Sunday, September 11, 2016

Jesus our Treasure

From "Narrative Criticism of the New Testament" by James L. Ressseguie:
"The setting is Mary's anointing of Jesus in Lazarus's house. She pours a costly perfume on Jesus' feet and wipes them with her hair, a symbolic act that prefigures Jesus' preparation for death and burial. Judas, however, misses the symbolism and sees only waste: 'Why was this perfume not sold for three hundred denarii and the money given to the poor?' Since a character's first words in a narrative are usually important, a comparison of Judas's speech with the first words of the other disciples is instructive for our understanding of Judas's characterization:
  • Two of John's disciples: 'Rabbi . . . where are you staying?' (John 1:38)
  • Andrew: 'We have found the Messiah' (John 1:41).
  • Philip: 'We have found him about whom Moses in the law and also the prophets wrote, Jesus son of Joseph from Nazareth' (John 1:45).
  • Nathanael: 'Can anything good come out of Nazareth? . . . You are the Son of God . . . the King of Israel' (John 1:46, 49).
  • Peter: 'We have come to believe and know that you are the Holy One of God' (John 6:69).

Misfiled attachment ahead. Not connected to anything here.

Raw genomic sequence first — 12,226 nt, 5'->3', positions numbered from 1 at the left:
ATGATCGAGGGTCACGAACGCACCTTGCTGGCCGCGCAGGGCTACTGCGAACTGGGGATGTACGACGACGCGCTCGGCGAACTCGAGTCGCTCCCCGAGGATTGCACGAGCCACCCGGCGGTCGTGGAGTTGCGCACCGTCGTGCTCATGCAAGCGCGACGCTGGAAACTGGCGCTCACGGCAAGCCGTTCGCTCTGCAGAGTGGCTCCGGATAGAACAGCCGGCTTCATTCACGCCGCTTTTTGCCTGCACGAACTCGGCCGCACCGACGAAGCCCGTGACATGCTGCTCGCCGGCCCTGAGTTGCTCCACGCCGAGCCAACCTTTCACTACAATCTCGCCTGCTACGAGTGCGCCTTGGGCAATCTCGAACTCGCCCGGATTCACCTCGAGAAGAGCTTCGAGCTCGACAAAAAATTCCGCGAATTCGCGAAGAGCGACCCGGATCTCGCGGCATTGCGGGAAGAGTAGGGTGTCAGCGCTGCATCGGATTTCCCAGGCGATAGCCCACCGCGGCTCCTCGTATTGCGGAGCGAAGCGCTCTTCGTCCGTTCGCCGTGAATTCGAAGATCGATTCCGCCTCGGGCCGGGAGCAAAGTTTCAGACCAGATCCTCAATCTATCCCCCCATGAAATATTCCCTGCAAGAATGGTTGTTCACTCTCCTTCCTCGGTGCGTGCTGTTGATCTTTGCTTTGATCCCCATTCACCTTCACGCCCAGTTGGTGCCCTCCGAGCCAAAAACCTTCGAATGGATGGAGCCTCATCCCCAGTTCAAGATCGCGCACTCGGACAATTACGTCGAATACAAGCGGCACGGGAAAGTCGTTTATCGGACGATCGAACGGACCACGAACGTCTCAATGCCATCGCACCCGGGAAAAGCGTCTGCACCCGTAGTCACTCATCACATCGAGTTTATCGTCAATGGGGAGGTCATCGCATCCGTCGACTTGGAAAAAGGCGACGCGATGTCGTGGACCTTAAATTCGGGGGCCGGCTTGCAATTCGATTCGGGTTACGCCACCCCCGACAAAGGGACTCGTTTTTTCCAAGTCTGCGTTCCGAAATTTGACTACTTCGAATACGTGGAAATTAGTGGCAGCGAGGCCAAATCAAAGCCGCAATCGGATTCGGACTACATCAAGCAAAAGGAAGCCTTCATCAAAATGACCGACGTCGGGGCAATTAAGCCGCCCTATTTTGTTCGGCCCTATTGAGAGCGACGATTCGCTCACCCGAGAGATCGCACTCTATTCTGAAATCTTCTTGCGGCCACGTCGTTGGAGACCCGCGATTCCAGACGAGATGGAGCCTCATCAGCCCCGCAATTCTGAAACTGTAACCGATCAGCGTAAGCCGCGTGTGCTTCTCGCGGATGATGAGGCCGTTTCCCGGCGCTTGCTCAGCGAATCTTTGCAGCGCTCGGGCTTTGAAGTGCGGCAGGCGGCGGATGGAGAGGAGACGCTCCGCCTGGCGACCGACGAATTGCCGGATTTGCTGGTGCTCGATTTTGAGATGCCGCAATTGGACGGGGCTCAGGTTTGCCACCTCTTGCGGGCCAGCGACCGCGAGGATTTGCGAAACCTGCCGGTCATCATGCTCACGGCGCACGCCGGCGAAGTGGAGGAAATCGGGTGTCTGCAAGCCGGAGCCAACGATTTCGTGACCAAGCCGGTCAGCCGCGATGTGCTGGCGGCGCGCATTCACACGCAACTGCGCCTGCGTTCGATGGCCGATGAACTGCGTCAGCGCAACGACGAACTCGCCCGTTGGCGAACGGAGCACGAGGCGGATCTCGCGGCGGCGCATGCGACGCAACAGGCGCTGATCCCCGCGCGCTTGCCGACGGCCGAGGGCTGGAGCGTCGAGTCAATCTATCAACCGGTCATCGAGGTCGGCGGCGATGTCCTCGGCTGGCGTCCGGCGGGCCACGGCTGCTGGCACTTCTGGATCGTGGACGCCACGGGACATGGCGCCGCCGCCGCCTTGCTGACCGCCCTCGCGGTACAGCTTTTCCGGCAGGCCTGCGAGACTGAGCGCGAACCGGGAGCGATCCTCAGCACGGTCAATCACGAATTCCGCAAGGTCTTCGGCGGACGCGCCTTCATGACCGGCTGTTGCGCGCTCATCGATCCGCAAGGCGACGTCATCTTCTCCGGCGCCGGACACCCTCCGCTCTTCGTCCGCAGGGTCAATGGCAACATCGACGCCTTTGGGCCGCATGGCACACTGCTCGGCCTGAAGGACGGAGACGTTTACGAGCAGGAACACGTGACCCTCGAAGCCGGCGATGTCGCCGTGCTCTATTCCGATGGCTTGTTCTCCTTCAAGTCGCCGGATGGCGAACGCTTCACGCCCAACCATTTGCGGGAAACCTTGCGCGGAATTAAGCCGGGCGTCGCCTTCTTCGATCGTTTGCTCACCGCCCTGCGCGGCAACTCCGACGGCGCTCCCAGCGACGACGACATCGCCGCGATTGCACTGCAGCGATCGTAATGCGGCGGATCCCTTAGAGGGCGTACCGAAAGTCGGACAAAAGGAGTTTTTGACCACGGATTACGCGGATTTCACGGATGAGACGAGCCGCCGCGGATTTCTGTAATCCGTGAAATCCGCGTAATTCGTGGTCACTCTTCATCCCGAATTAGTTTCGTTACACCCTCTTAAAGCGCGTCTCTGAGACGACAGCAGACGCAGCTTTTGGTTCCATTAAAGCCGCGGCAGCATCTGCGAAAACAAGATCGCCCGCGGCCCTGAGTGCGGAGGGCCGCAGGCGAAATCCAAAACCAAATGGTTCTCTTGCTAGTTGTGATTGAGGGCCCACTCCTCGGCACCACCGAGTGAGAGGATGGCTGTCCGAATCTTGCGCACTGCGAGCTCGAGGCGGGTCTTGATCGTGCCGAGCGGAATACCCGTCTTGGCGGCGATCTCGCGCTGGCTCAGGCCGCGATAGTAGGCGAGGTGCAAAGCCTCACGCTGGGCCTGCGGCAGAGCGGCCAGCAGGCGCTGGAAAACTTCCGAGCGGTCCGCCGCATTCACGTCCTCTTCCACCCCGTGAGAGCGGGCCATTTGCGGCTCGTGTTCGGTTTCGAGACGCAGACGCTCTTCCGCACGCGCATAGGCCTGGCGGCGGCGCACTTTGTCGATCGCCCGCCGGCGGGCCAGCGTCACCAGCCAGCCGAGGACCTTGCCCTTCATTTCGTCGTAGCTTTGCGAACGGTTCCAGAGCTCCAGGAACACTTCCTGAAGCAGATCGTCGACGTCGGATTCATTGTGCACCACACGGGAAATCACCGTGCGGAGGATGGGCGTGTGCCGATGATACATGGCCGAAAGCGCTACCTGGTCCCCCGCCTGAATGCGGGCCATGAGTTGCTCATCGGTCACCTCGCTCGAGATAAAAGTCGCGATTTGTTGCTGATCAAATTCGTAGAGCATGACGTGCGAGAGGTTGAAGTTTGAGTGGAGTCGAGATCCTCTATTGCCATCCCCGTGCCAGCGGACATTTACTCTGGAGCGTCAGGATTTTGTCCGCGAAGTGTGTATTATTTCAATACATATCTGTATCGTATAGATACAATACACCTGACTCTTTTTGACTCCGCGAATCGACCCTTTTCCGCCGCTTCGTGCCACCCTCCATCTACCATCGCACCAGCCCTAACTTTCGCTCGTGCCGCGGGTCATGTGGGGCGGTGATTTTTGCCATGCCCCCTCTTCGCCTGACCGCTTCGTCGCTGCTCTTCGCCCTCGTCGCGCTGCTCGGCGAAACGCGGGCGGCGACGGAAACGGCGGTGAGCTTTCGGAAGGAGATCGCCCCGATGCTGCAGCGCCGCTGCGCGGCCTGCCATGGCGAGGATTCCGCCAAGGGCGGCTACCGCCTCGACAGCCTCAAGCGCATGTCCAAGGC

• Thomas: 'Let us also go, that we may die with him' (John 11:16).
The first words of the other disciples are lofty confessions of faith, or a willingness to die with Jesus in Judea (Thomas), or a desire to abide (i.e., stay or remain) with Jesus (the 'two disciples'). By contrast, Judas is indignant that an expensive perfume---worth a year's wages---has been wasted on Jesus rather than lavished on the poor. While other disciples anoint Jesus with extravagant titles and confessions of faith, Judas's response is niggardly. No title or confession of faith flows from his lips, only a complaint that the anointing is a waste."
What do we treasure? Is it the state or Jesus? Is it the poor or Jesus? Is it self or Jesus? Is it family of Jesus? Is it possessions or Jesus? Is it our pleasure or Jesus? Our words are probably a good indicator of what we truly value.

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